Another chapter is devoted to Fagen’s time at Bard College, where one day he would hear choice guitar licks coming from a room and walk in to find Walter Becker. There are a few entertaining anecdotes about those days, when Fagen played in several campus bands (including one in which Chevy Chase played the drums) and was arrested along with many others in a police (drug) raid on the dormitories, spearheaded by then District Attorney G. Gordon Liddy!

The majority of Eminent Hipsters features Fagen’s 2012 road diary of the “Dukes of September” tour, in which he headlined with Michael McDonald and Boz Scaggs. It’s a healthy glimpse into the mind of a tired, often paranoid grouch who offers damning assessments of each hotel and concert hall he visits across the U.S. There’s much bitching about the unacceptable acoustics of the venues. This is not unexpected for someone so notoriously fussy about high fidelity – I especially liked his rant against the futility of recordings “mastered” for iTunes; what indeed does that mean? What with crappy transducers (earbuds, speakers) and all through which to hear music. I agree with the author in that legions of people have no idea of what truly quality sound is.

Fagen unapologetically inhabits the ivory tower, cracking on the citizens of all those flyover cities he plays, frequently calling out the “TV Babies” (those born after 1960 who were raised on television) he sees in hotel swimming pools and in audiences (and he also assesses each of those audiences, brutally – all they want to hear are SD songs, they’re geriatric, propped up corpses,  etc.). He explains that on this tour, he is forced to stay in dumpy hotels and rides a tour bus with the back up musicians, while with Steely Dan he travels in luxury.

The scowl of these entries reminded me of what I had heard of Fagen and Becker’s road experience in the early days of Steely Dan, how ill suited these New Yorkers were to the road.. Hipsters does have one reference to the early days, as Fagen recalls cleaning his underwear in the sink with Woolite. I was confused as to how these guys, up in years now, could tolerate the tour machine.  It all makes sense, learning of the latter day luxury route, and why these guys tour so much after years of avoiding it.

But as Irving Azoff (one of Fagen’s longtime agents) explains, since the “Dukes” don’t do press or have any albums, the funds are not there for jet setting. And it provides for some delicious latter day loathing, filling nearly 100 pages. I laughed out loud several times. But thankfully, there is a nice break in the melancholia for a favorable summary of a current hipster, director Wes Anderson.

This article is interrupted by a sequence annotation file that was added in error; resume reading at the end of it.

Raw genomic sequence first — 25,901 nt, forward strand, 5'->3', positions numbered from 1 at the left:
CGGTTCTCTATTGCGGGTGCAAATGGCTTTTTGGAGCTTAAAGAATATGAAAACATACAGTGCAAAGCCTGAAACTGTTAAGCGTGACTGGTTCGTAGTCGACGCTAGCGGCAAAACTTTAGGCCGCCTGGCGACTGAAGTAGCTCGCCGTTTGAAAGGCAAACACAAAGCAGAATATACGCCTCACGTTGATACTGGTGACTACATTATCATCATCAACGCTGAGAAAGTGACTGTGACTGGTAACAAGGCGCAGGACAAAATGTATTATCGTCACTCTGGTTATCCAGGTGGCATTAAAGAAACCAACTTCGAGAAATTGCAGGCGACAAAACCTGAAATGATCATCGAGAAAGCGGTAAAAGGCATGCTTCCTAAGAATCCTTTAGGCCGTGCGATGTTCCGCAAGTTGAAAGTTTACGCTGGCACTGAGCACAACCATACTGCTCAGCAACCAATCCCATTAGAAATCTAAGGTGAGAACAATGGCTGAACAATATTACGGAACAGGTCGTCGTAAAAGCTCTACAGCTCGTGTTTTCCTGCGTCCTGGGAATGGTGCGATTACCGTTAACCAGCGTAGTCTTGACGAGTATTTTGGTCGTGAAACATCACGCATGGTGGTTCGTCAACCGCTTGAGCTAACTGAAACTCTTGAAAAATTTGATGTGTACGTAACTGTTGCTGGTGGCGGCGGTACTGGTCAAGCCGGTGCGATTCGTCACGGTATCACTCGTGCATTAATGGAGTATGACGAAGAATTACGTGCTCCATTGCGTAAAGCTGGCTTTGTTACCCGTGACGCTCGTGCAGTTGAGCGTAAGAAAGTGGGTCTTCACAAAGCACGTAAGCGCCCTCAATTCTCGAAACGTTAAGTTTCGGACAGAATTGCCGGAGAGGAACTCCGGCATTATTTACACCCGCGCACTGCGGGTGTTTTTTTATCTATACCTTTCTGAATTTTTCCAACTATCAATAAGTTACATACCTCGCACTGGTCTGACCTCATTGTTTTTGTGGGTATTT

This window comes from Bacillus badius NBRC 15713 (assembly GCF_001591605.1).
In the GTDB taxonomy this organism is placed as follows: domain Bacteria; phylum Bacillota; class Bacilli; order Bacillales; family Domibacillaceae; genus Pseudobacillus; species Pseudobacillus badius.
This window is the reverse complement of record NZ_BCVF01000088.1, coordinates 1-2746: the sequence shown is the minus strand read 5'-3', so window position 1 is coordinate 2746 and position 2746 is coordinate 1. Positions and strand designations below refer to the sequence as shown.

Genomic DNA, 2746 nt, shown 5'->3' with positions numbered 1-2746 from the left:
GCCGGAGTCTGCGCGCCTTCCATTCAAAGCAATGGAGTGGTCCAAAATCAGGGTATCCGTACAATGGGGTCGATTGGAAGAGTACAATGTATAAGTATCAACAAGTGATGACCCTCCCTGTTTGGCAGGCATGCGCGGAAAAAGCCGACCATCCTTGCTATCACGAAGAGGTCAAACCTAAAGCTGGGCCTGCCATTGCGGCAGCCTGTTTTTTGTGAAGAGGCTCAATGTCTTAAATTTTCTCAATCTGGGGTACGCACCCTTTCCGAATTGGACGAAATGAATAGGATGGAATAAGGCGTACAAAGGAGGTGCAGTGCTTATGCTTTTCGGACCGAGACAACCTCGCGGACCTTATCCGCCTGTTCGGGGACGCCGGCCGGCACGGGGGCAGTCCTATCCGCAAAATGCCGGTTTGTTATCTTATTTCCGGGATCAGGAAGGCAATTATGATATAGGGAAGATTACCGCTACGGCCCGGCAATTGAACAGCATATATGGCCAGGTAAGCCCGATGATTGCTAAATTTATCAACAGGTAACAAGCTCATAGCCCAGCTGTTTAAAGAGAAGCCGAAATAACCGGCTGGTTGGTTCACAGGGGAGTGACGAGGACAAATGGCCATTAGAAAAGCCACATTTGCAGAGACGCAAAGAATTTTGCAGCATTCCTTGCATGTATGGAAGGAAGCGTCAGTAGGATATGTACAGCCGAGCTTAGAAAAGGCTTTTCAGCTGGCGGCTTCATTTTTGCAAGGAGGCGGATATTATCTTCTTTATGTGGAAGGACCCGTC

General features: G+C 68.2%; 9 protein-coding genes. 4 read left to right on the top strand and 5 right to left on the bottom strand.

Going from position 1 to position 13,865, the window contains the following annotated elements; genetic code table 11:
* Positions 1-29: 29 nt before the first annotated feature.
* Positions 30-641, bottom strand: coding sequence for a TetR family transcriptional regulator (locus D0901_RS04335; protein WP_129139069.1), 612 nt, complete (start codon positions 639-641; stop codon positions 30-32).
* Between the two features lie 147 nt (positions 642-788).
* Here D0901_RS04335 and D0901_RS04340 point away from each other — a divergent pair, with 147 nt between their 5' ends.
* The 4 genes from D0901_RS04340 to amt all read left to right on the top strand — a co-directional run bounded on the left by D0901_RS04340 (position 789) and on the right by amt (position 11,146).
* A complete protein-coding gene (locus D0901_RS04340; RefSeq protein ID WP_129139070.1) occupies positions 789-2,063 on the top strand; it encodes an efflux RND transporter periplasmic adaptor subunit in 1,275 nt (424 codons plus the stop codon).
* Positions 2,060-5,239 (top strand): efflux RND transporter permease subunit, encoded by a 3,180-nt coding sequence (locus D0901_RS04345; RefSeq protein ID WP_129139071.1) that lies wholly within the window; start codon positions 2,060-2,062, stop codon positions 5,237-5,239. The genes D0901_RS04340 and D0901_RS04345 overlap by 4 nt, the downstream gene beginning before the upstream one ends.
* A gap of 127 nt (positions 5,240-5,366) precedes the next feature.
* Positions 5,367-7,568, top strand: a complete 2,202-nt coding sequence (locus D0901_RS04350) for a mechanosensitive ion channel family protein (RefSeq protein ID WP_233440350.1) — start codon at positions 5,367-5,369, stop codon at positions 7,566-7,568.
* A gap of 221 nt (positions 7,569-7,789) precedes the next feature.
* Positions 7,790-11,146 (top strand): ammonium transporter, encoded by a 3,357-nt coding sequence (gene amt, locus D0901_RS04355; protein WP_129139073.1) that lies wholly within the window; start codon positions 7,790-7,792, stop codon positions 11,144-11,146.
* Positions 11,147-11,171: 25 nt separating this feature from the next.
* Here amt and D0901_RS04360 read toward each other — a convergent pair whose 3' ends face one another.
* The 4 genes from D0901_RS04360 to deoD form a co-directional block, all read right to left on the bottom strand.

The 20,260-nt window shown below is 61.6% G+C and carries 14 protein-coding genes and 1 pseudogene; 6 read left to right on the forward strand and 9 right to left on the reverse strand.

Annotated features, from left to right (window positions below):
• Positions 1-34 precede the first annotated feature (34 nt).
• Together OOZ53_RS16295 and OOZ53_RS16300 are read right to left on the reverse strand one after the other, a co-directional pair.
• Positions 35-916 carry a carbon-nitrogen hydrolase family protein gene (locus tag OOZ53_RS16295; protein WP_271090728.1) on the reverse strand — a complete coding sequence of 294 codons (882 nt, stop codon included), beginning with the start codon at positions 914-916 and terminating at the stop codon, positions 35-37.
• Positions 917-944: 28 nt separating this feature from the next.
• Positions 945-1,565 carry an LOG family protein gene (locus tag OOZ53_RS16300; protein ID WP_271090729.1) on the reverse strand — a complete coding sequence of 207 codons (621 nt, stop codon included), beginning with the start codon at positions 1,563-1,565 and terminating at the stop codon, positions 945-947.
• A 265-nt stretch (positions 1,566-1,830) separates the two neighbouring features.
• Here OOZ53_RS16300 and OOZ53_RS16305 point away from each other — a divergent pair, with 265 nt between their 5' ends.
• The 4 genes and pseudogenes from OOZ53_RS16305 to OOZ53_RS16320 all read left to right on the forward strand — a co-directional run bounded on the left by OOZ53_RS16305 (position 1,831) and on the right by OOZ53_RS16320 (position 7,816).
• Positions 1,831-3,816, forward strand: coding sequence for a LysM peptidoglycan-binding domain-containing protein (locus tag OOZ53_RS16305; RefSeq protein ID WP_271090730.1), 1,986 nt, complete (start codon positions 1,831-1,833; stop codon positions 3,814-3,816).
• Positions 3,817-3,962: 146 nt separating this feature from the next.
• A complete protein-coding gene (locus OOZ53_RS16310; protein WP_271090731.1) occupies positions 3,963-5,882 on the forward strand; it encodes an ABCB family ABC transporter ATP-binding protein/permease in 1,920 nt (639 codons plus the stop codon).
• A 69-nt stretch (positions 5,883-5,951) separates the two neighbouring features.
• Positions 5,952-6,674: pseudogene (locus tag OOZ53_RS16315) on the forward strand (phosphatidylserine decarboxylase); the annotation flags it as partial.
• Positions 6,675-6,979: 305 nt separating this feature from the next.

Yes, the tour entries are a brisk, enjoyable read, but eventually they grow as tiresome as Fagen’s plight. Many are infused with discussions of medical conditions. There’s even an appendix describing “Acute Tour Disorder” (followed by PTD – Post Tour Disorder). One-third of the pages devoted to the wearying tour would’ve been enough. Perhaps allowing more recollections of younger years. Including……

Of course, the original Steely Dan years. Sorry, "zombie", you won’t get that here. It’s a shame, as undoubtedly there are many gems to be unearthed, as Brian Sweet’s Reeling in the Years suggests/documents (though that was unauthorized and secondhand info). The liner notes Fagen and Becker wrote, recalling those fertile years, for the 90s reissues of SD’s discs were quite entertaining as well.

There are fleeting references to Fagen’s most productive period, including some discussion of the song “Deacon Blues” (with lyric reprint), but as the author states “that’s another story…” Hopefully in Fagen’s next tome.

Tuesday, November 5, 2013

Play Misty For Me

I made my first trip to the central coast of California in 2001. I was visiting my girlfriend/wife-to-be who was attending grad school in Monterey, and really did fall in love with the place at first sight. It’s difficult to put into words what made me seriously consider not returning to Florida that time. Beyond the obvious beauty of the coastline and terrain was a certain feeling, a vibe, a calm that is certainly not the norm where I live. It was as if I had at last arrived home. Like all my previous years were spent in some foreign land.  Should you get the opportunity to visit, I challenge you, invisible audience, to feel otherwise.

Clint Eastwood’s directorial debut, 1971’s PLAY MISTY FOR ME, perhaps by default is one of the best travelogues I’ve seen for the area. I did not really notice this during my earlier viewings. While watching it last month, I was seriously distracted from the movie's business by the landscape. And Carmel resident (and later mayor) Eastwood seemingly effortlessly brings across that serenity, even as some pretty disturbing events play out onscreen.

This time, he plays a bit against type as a deejay named Dave Garver who fills the night shift at a jazz station. He has that perfectly velvety FM voice and even reads poetry between needle drops on Bird and Coltrane selections! Back during the days when radio allowed free form creativity. In real life, you may know, Eastwood was/is a huge jazz aficienado.  He even includes a lengthy sequence at the Monterey Jazz Festival late in this film. Greats Cannonball Adderly and Joe Zawinul are glimpsed on stage.

There's a chronic caller to Garver's station, a female who always requests the song “Misty”.  After a shift one evening, the DJ meets an attractive woman at a bar and picks her up, soon realizing her identity. The expected one night stand takes unexpected and ultimately nasty turns.  Evelyn (Jessica Walter) is revealed, through increasingly alarming and antisocial behavior, to be quite a psychopath. She will manage to upset Garver's personal and professional life almost irrevocably.